A Presbyterian minister was caught on video screaming at President Donald Trump upon his visit Tuesday to Pittsburgh’s Tree of Life Synagogue to pay respects to the victims of Saturday’s mass murder there.
The Rev. Susan Rothenberg lives a few houses away, WTAE-TV reported, and she yelled to Trump that he wasn’t welcome.
“It’s not about you! Let the families grieve! This is our neighborhood! You are not welcome here!” she yelled.
“Sorry,” Rothenberg said without hollering once she noticed she was being recorded. She then added, “We don’t want him here. We don’t want him on our street. We have people that can’t sit shiva because you’re blocking our streets!”
Sitting shiva refers to a weeklong period of mourning in Judaism during which the grieving “sometimes sit on low stools or boxes while they receive condolence calls.”
“These people can’t grieve! You’re causing them pain! You don’t belong here! This our neighborhood!” Rothenberg continued.
A curious moment came when she added, “We welcome everybody here!” and followed that with telling Trump, again, that he’s not welcome.
“You only care about you! You are not welcome on my street! These are my neighbors that were killed! You are not welcome in Squirrel Hill!” Rothenberg added. “Do you understand that?”
Who is Rothenberg?
On her Reverend Suz site, Rothenberg describes herself as “a leader in the Unglued Church Project and an at-large member of Pittsburgh Presbytery” who formerly served as pastor in a small church in the city. The Unglued Church Project was funded by the Presbyterian Church USA to help churches “redefine their mission as they face the tsunami of change in our culture.”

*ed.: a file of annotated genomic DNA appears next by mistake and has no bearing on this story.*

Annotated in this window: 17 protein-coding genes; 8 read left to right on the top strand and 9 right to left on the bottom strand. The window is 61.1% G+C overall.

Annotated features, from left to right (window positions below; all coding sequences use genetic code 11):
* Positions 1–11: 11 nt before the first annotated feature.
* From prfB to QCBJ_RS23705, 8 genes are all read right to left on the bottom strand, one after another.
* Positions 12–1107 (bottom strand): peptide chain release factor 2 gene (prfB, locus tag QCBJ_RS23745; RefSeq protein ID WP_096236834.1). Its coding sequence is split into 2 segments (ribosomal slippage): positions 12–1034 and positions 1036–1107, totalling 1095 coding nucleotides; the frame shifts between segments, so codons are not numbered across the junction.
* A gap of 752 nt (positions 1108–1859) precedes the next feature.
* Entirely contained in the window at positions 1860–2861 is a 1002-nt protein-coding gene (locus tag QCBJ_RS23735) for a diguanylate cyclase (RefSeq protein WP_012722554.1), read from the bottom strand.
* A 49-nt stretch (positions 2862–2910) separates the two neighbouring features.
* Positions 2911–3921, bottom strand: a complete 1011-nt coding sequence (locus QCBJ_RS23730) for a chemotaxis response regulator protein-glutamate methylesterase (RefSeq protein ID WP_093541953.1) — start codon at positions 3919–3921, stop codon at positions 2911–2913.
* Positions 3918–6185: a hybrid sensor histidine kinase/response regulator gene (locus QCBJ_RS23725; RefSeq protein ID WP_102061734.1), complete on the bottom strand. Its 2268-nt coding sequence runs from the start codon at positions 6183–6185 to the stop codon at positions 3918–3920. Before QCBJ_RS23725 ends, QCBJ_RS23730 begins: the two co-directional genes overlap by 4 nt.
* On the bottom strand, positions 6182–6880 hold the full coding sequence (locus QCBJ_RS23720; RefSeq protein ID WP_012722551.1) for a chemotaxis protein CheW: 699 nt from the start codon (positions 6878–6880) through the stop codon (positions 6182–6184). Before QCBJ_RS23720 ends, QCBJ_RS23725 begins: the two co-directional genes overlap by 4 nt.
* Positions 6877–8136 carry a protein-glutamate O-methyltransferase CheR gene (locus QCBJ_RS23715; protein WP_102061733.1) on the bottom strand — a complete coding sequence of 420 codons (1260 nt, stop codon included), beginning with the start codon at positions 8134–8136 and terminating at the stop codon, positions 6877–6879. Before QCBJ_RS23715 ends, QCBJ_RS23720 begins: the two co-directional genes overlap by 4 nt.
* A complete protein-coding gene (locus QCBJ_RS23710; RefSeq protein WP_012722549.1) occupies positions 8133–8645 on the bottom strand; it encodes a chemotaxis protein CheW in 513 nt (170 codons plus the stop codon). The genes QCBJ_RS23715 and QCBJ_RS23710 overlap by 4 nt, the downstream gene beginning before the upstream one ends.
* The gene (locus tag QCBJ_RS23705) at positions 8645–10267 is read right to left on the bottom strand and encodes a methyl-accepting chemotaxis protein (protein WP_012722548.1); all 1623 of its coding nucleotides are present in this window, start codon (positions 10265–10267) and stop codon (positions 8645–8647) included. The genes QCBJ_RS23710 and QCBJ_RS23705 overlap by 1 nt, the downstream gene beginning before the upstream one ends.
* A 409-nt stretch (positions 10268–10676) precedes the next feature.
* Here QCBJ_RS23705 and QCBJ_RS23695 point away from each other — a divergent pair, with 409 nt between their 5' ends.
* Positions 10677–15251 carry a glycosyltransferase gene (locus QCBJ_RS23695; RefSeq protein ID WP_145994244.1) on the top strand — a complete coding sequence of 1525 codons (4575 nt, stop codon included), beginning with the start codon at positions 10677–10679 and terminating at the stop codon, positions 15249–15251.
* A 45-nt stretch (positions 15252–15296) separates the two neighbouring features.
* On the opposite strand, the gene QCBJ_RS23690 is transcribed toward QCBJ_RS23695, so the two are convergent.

How did others react to the video?
The clip of Rothenberg yelling at Trump attracted over 29,000 comments on WTAE’s Facebook page since Tuesday evening. Most seemed decidedly against her yelling at the president:
- “I guess she missed the entire point of the last few days. Hate is not welcomed or supported in Pittsburgh. She is fueling the very hate she says she’s against!”
- “Wow are you kidding me? Leave your differences aside and stop being a disrespectful child in a time of mourning.”
- “This is not the Pittsburgh I grew up in, nor is it the Presbyterian Church I grew up in. The man wasn’t here to be with political people, but came with his family to honor the deceased and first responders, and visit those who were wounded. He did not affect you or the families of the deceased. Spewing hatred is the problem. I’m ashamed for these actions.”
- “This lady just wanted attention. Notice her smile and cover her face than say sorry when she saw she was being recorded and getting the attention she wanted. She doesn’t care that her neighbors are trying to grieve for loved ones if she truly did she wouldn’t add to the chaos.”
But not every comment was negative:
- “I feel her frustration. My heart aches for the family and love ones of those who were taken by hatred.”